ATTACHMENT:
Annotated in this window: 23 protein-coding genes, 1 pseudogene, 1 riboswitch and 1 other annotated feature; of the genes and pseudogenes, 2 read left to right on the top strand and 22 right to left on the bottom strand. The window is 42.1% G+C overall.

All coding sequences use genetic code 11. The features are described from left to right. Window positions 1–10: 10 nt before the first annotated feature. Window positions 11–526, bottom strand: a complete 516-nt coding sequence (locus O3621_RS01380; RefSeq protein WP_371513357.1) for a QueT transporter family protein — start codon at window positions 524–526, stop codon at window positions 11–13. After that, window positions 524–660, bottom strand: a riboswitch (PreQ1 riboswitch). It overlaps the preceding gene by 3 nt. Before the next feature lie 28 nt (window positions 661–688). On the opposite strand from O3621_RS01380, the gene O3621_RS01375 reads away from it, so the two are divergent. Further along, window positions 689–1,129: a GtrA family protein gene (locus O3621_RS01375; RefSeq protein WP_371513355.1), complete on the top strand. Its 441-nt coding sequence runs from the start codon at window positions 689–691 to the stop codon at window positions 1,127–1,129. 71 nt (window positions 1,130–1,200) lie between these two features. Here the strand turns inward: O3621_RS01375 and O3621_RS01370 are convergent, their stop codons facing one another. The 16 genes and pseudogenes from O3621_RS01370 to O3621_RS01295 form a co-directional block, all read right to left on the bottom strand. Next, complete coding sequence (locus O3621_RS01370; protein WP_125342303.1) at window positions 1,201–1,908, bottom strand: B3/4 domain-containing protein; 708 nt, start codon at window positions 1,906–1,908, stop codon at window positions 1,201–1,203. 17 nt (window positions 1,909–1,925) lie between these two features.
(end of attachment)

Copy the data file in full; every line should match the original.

Annotated in this window: 23 protein-coding genes, 1 pseudogene, 1 riboswitch and 1 other annotated feature; of the genes and pseudogenes, 2 read left to right on the top strand and 22 right to left on the bottom strand. The window is 42.1% G+C overall.

All coding sequences use genetic code 11. The features are described from left to right. Window positions 1–10: 10 nt before the first annotated feature. Window positions 11–526, bottom strand: a complete 516-nt coding sequence (locus O3621_RS01380; RefSeq protein WP_371513357.1) for a QueT transporter family protein — start codon at window positions 524–526, stop codon at window positions 11–13. After that, window positions 524–660, bottom strand: a riboswitch (PreQ1 riboswitch). It overlaps the preceding gene by 3 nt. Before the next feature lie 28 nt (window positions 661–688). On the opposite strand from O3621_RS01380, the gene O3621_RS01375 reads away from it, so the two are divergent. Further along, window positions 689–1,129: a GtrA family protein gene (locus O3621_RS01375; RefSeq protein WP_371513355.1), complete on the top strand. Its 441-nt coding sequence runs from the start codon at window positions 689–691 to the stop codon at window positions 1,127–1,129. 71 nt (window positions 1,130–1,200) lie between these two features. Here the strand turns inward: O3621_RS01375 and O3621_RS01370 are convergent, their stop codons facing one another. The 16 genes and pseudogenes from O3621_RS01370 to O3621_RS01295 form a co-directional block, all read right to left on the bottom strand. Next, complete coding sequence (locus O3621_RS01370; protein WP_125342303.1) at window positions 1,201–1,908, bottom strand: B3/4 domain-containing protein; 708 nt, start codon at window positions 1,906–1,908, stop codon at window positions 1,201–1,203. 17 nt (window positions 1,909–1,925) lie between these two features.